Venues, shows, performers and groups came and went in Columbus during the past 10 years. Here's a look at the most important changes in local arts.

Venues, shows, performers and groups came and went in Columbus during the past 10 years. Here's a look at the most important changes in local arts.

10. Lincoln Theatre reopens

The jewel of the King-Lincoln District, reopened in May, now includes the best of both worlds: state-of-the-art infrastructure and the grand look it had for decades as a black cultural hub.

9. Chihuly colors Columbus

Dale Chihuly had a small presence in Columbus before 2000, but his glass became part of the city more powerfully each year. Right now, he has ongoing exhibitions at the Columbus Museum of Art, Franklin Park Conservatory and Hawk Galleries.

8. Theater leaves the Short North

After CATCO left the neighborhood in the late '90s, others followed suit. Red Herring Theatre Ensemble and Bread & Circus Theatre Co. moved, while the Reality Theatre Company and Shadowbox's 2Co's Cabaret closed for good. Only Columbus Children's Theatre remains.

7. Old-guard administrators move on

The '00s saw Wayne Lawson step down as director of the Ohio Arts Council, where he served for 20 years, and founding director Donn Vickers leave his official post with the Thurber House. Columbus also endured the untimely passing of Ray Hanley, former executive director of the Greater Columbus Arts Council, in 2006.

6. Economic woes cripple arts budgets

The aughts weren't kind to arts organizations. Even more established groups like the Columbus Symphony Orchestra and Opera Columbus were forced to cancel productions, trim budgets and reduce staff.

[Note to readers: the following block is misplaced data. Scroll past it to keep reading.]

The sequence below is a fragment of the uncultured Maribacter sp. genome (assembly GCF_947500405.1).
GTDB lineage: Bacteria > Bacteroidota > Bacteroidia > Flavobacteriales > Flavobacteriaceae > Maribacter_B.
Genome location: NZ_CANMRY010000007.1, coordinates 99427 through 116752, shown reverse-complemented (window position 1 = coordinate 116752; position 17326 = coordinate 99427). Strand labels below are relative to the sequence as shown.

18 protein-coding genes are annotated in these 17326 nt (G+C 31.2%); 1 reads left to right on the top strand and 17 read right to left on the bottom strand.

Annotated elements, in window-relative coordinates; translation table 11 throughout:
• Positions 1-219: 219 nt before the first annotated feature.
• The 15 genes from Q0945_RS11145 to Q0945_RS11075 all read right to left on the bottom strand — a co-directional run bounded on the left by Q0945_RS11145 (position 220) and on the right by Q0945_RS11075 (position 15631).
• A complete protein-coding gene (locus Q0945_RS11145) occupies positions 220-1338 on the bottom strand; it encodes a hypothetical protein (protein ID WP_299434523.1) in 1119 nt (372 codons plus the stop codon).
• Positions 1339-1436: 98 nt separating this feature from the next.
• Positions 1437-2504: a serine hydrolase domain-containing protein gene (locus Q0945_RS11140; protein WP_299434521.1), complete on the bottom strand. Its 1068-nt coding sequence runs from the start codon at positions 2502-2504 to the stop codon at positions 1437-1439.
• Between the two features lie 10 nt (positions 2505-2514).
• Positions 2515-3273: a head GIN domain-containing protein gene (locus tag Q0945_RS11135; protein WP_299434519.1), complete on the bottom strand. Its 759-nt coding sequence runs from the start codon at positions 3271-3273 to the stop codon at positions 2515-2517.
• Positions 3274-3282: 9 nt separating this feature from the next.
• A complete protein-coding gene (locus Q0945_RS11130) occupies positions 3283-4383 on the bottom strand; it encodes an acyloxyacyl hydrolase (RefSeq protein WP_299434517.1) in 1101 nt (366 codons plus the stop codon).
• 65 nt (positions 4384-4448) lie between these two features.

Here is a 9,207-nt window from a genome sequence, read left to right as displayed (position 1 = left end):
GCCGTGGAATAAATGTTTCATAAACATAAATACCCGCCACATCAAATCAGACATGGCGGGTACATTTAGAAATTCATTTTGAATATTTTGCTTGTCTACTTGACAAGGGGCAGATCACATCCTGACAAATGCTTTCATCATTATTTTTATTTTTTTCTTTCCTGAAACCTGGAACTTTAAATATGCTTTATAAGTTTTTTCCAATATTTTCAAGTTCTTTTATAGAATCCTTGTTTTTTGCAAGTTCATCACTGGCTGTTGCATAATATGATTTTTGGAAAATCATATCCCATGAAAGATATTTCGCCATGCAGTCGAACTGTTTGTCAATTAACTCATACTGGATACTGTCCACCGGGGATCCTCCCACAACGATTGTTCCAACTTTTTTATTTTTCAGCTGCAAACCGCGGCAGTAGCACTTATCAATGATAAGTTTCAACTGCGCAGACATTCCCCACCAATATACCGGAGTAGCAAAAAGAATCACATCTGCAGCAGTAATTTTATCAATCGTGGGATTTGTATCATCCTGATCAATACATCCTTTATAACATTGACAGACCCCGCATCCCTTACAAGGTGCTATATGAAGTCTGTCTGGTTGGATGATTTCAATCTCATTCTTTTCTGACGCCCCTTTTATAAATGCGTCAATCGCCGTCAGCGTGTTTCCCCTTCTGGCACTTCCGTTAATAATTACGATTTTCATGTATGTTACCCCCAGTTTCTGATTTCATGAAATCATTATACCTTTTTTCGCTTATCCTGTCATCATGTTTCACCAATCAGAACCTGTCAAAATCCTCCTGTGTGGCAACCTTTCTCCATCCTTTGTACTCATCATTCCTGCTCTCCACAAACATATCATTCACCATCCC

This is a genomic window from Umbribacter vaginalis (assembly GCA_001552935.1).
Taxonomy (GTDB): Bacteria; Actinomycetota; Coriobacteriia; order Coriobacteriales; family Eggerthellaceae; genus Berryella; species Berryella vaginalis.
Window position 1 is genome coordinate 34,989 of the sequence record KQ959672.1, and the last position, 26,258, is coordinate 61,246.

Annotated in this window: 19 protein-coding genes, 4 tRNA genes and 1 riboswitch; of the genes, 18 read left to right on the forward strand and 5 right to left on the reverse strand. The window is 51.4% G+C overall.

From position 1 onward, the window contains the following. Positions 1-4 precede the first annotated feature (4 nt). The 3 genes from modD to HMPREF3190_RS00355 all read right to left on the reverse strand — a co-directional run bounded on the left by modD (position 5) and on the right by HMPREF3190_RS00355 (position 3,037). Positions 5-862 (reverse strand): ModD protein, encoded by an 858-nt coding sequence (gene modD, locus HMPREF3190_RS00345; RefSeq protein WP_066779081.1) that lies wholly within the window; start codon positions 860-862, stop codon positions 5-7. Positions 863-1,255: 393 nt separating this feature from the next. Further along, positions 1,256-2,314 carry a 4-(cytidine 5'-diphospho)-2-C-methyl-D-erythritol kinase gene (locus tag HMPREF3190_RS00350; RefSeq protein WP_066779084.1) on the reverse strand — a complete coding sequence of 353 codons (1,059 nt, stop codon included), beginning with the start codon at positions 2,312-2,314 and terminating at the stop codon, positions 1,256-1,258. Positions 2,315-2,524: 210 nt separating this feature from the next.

5. Museum makes big acquisitions

Already a strong venue for art of all kinds, the Columbus Museum of Art made several world-class purchases during the past 10 years - 440 provocative pieces from the Schiller collection and the 170-piece Photo League anthology, among others.

4. CCAD expands space, programming

At the start of the decade, the Columbus College of Art & Design signaled its ambition with a giant red sculpture over Gay Street. During the next 10 years, it started a $12 million capital campaign, took over the Byers building on Broad Street and honed a top-notch fashion design program.

3. Warhol comes to the Wex

Other Voices, Other Rooms was a stunning installation of Andy Warhol's prints, videos and personality. The exhibition made one stop in the United States and wrangled national attention for the Wexner Center for the Arts, which hosted it from Sept. 13, 2008, to Feb. 15.

2. Couchfire Collective makes waves

This group of artists based out of Grandview's Junctionview Studios raised the profile of the local creative community through events like Independents' Day and Agora, and helped support the Indie Art Capital of the World campaign.

1. Gallery Hop turns 25

This year's anniversary celebration of the beloved art event was also a yardstick that marked the Short North's slow, steady rise to fame. Both the monthly outing and the district where it happens have put Columbus on the national arts map.